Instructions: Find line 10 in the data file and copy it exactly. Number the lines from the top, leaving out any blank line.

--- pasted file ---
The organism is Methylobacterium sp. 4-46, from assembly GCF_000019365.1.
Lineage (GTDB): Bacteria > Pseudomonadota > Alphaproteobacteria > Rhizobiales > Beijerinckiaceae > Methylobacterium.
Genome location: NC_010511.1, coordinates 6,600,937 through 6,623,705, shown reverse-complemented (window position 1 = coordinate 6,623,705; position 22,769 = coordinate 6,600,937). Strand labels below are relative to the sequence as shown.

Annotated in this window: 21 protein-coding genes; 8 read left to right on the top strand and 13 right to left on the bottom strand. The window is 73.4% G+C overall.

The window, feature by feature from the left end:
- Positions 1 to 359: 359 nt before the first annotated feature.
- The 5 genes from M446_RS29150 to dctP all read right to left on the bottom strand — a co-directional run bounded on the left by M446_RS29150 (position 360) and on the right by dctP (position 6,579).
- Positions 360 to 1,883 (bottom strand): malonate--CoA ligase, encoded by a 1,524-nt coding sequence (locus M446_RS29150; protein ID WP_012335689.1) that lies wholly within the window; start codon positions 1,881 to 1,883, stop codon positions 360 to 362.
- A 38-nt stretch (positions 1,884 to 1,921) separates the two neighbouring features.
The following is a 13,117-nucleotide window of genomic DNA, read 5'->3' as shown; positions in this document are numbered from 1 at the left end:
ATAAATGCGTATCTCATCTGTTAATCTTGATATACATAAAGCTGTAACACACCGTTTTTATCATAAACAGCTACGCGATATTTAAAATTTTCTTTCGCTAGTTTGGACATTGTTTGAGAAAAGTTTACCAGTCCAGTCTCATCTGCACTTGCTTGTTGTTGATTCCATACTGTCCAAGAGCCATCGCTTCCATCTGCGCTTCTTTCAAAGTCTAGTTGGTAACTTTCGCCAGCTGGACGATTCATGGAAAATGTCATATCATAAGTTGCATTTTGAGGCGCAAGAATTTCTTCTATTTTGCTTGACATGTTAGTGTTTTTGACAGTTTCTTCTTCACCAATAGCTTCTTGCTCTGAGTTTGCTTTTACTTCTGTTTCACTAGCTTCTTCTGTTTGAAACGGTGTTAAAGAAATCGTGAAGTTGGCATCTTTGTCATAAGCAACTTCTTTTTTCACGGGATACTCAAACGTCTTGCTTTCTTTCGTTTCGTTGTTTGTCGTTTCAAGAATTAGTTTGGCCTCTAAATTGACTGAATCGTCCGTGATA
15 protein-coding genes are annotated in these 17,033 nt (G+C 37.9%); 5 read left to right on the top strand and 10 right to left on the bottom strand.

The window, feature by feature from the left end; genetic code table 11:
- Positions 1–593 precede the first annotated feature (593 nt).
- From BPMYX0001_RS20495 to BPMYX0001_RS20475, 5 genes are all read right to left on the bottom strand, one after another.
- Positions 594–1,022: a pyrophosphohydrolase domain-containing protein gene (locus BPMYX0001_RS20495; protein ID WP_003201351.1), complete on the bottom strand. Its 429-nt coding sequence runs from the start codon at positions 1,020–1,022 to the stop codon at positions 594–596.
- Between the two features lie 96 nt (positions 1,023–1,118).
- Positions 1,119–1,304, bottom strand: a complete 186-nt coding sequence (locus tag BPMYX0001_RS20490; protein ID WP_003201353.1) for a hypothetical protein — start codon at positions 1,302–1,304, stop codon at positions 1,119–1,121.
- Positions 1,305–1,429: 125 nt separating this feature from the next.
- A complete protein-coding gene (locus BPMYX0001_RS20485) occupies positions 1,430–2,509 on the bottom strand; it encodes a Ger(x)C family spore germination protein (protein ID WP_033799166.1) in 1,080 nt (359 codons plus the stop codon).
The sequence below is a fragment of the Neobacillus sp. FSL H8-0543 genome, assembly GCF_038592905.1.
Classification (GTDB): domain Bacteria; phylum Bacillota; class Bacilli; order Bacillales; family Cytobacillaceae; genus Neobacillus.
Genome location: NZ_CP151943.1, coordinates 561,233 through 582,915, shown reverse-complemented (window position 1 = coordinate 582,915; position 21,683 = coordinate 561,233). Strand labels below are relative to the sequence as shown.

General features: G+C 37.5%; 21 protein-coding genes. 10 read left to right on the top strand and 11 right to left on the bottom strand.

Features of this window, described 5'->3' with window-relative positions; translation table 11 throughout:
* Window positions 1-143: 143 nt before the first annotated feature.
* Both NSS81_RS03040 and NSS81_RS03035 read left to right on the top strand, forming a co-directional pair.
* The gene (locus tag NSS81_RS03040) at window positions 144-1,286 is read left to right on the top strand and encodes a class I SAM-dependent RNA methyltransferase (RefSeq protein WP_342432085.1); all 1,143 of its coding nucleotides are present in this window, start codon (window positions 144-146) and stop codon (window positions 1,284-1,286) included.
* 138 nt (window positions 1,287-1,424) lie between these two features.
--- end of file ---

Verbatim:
The following is a 13,117-nucleotide window of genomic DNA, read 5'->3' as shown; positions in this document are numbered from 1 at the left end: